The past two weeks there has been a dangerous trend happening on the roads near me. I have noticed a number of vehicles running red lights. Now this isn’t a matter of one car getting caught too close to the light to stop safely or being caught in the intersection when a yellow light inevitably turns red; I mean genuinely and intentionally blowing through a red light.
It used to be a bit of a problem where every so often a careless driver would not notice the light had changed and I would nearly run into them as I followed the signal’s indication that I should go. But we’ve reached a point where it seems necessary to point out how bad an idea running a red light actually is.
So with that in mind this blog is meant to remind us what is required at a red light and what the penalties are for ignoring that.
First up is the Highway Traffic Act and its statements about traffic control signals at an intersection.
“Where to stop – intersection
(5) A driver who is directed by a traffic control signal erected at an intersection to stop his or her vehicle shall stop,
(a) at the sign or roadway marking indicating where the stop is to be made;
(b) if there is no sign or marking, immediately before entering the nearest crosswalk; or
(c) if there is no sign, marking or crosswalk, immediately before entering the intersection. R.S.O. 1990, c. H.8, s. 144 (5); 2006, c. 19, Sched. T, s. 6 (1).”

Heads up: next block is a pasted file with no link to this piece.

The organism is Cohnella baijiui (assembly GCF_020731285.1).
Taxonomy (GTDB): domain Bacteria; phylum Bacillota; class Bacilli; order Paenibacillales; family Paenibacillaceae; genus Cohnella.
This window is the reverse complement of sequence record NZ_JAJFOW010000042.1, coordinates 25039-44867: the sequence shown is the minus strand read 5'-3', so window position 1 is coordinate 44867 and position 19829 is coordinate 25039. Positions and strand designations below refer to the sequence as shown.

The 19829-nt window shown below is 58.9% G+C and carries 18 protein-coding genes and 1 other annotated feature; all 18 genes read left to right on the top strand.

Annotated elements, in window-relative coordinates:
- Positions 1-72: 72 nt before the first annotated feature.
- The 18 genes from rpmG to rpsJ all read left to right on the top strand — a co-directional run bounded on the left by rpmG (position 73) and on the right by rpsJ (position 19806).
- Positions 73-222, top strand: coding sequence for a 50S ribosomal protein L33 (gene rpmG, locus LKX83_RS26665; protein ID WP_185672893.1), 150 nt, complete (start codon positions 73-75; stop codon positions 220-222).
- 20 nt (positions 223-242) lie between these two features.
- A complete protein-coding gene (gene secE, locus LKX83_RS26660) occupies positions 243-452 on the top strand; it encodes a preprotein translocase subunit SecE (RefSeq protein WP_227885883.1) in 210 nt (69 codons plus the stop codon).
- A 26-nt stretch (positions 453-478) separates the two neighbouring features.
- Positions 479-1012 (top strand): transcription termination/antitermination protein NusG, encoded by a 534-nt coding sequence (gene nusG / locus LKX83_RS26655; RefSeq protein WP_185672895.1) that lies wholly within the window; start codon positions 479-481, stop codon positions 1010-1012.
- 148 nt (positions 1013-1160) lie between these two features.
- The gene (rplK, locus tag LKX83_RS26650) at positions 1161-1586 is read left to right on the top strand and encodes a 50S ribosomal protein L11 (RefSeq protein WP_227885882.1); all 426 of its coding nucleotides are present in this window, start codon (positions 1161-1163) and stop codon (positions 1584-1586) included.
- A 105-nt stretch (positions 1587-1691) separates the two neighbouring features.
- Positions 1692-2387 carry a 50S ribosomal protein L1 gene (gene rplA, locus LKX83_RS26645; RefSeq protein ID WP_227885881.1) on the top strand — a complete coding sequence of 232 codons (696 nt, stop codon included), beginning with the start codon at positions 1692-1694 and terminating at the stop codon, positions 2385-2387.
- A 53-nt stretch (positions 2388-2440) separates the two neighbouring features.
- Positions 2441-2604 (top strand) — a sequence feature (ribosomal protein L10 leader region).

For a Traffic Act regulation that is actually pretty easy to understand. When the light turns red you stop at the locations listed above.
As for the penalties that can be expected for running a red light according to the Traffic Act Amendment you can expect the following;
“Penalty for certain offences
144.1 (1) Every person convicted of an offence under subsection 140 (1), 140 (3), 144 (7) or 176 (3) is liable,
(a) for a first offence, to a fine of not less than $300 and not more than $1,000; and
(b) for each subsequent offence, to a fine of not less than $500 and not more than $1,000. 2017, c. 26, Sched. 4, s. 20.
(2) An offence referred to in subsection (1) committed more than five years after a previous conviction for an offence referred to in that subsection is not a subsequent offence for the purposes of subsection (1). 2017, c. 26, Sched. 4, s. 20.”
But that seems to only be part of the penalties you can expect as other traffic related websites indicate it can also come with;
- Three (3) demerit points
- A conviction registered on your driving record for three years
- Possible insurance increases
- Determination of fault in accident cases
Which can be significant, especially if you accumulate a couple offences, or have a G1 or G2 driver’s license as 4 points is enough to get your license suspended.
Hopefully this reminder is enough to deter the recent trend of running red lights and if you happen to be in the car with someone who has that horrible habit you can use this information to persuade them that the extra 60 seconds really isn’t worth it.